This is not a complete list of side effects. For any unexpected effects while taking CRIXIVAN, contact your doctor or pharmacist.

Other considerations

Although CRIXIVAN is not a cure for HIV infection, CRIXIVAN can help increase the amount of time you will spend living without disease associated with HIV.

In some patients with advanced HIV infection (AIDS) and a history of opportunistic infection, signs and symptoms of inflammation from previous infections may occur when combination antiretroviral treatment is started.

See your physician for more details.

How to Store it

Protect from moisture.

  • Keep CRIXIVAN capsules in the bottle they came in and at room temperature (15°C-30°C).
  • Keep CRIXIVAN capsules dry by leaving the small desiccant in the bottle. Keep the bottle closed.

Keep all medicines out of the reach and sight of children.

Reporting Suspected Side Effects

You can report any suspected adverse reactions associated with the use of health products to the Canada Vigilance Program by one of the following 3 ways:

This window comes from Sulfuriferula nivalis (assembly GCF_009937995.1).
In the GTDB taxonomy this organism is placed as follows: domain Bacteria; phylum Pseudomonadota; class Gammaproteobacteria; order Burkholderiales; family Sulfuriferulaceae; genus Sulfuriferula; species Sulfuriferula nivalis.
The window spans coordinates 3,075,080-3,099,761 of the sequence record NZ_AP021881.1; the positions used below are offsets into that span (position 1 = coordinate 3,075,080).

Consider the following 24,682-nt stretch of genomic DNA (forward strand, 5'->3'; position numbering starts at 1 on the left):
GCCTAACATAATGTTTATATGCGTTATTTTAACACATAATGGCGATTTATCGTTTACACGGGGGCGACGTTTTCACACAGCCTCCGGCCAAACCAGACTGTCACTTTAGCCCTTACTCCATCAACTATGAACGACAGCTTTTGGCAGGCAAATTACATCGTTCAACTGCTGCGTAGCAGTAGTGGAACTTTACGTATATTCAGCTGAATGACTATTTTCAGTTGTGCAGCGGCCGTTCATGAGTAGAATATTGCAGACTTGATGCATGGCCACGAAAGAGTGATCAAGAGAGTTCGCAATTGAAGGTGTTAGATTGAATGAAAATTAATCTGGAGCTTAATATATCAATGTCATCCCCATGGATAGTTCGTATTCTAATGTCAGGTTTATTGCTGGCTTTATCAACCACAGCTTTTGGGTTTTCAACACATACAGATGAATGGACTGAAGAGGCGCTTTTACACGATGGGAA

• Report online at www.healthcanada.gc.ca/medeffect
  • Call toll-free at 1-866-234-2345
  • Complete a Canada Vigilance Reporting Form and:
    • Fax toll-free to 1-866-678-6789, or
    • Mail to: Canada Vigilance Program
                     Health Canada
                     Postal Locator 0701E
                     Ottawa, ON K1A 0K9

Postage paid labels, Canada Vigilance Reporting Form and the adverse reaction reporting guidelines are available on the MedEffect Canada Web site at www.healthcanada.gc.ca/medeffect

or at Merck Canada Inc. by one of the following 2 ways:

  • Call toll-free at 1-800-567-2594
  • Complete a Canada Vigilance Reporting Form and:
    • Fax toll-free to1-877-428-8675, or
    • Mail to: Merck Canada Inc.
                    Medical Information Centre
                    16750 route Transcanadienne
                    Kirkland QC H9H 4M7

NOTE: Should you require information related to the management of side effects, contact your health professional. The Canada Vigilance Program or Merck do not provide medical advice.

More Information

This document plus the full product monograph, prepared for health professionals can be found at:


or by contacting the sponsor, Merck Canada Inc., at: 1-800-567-2594.